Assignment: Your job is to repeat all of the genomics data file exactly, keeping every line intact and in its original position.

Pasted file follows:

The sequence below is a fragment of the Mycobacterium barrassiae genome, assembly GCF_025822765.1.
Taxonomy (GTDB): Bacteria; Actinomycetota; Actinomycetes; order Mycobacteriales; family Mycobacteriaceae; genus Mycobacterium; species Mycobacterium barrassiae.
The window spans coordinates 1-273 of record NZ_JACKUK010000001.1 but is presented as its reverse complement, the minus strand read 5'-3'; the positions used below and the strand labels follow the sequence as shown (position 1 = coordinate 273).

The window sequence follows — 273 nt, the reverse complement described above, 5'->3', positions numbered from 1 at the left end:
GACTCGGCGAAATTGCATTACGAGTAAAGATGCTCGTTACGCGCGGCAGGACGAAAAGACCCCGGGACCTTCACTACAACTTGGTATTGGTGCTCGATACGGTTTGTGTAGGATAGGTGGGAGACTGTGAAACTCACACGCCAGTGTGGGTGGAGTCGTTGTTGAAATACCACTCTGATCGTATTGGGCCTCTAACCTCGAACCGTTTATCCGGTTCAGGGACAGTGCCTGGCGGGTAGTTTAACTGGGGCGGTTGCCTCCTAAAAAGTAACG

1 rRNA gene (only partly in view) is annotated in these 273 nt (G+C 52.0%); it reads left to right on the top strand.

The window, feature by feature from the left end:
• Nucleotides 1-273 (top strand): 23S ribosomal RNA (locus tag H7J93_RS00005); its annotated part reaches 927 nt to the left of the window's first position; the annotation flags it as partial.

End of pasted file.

The sequence below is a fragment of the Mycobacterium barrassiae genome, assembly GCF_025822765.1.
Taxonomy (GTDB): Bacteria; Actinomycetota; Actinomycetes; order Mycobacteriales; family Mycobacteriaceae; genus Mycobacterium; species Mycobacterium barrassiae.
The window spans coordinates 1-273 of record NZ_JACKUK010000001.1 but is presented as its reverse complement, the minus strand read 5'-3'; the positions used below and the strand labels follow the sequence as shown (position 1 = coordinate 273).

The window sequence follows — 273 nt, the reverse complement described above, 5'->3', positions numbered from 1 at the left end:
GACTCGGCGAAATTGCATTACGAGTAAAGATGCTCGTTACGCGCGGCAGGACGAAAAGACCCCGGGACCTTCACTACAACTTGGTATTGGTGCTCGATACGGTTTGTGTAGGATAGGTGGGAGACTGTGAAACTCACACGCCAGTGTGGGTGGAGTCGTTGTTGAAATACCACTCTGATCGTATTGGGCCTCTAACCTCGAACCGTTTATCCGGTTCAGGGACAGTGCCTGGCGGGTAGTTTAACTGGGGCGGTTGCCTCCTAAAAAGTAACG

1 rRNA gene (only partly in view) is annotated in these 273 nt (G+C 52.0%); it reads left to right on the top strand.

The window, feature by feature from the left end:
• Nucleotides 1-273 (top strand): 23S ribosomal RNA (locus tag H7J93_RS00005); its annotated part reaches 927 nt to the left of the window's first position; the annotation flags it as partial.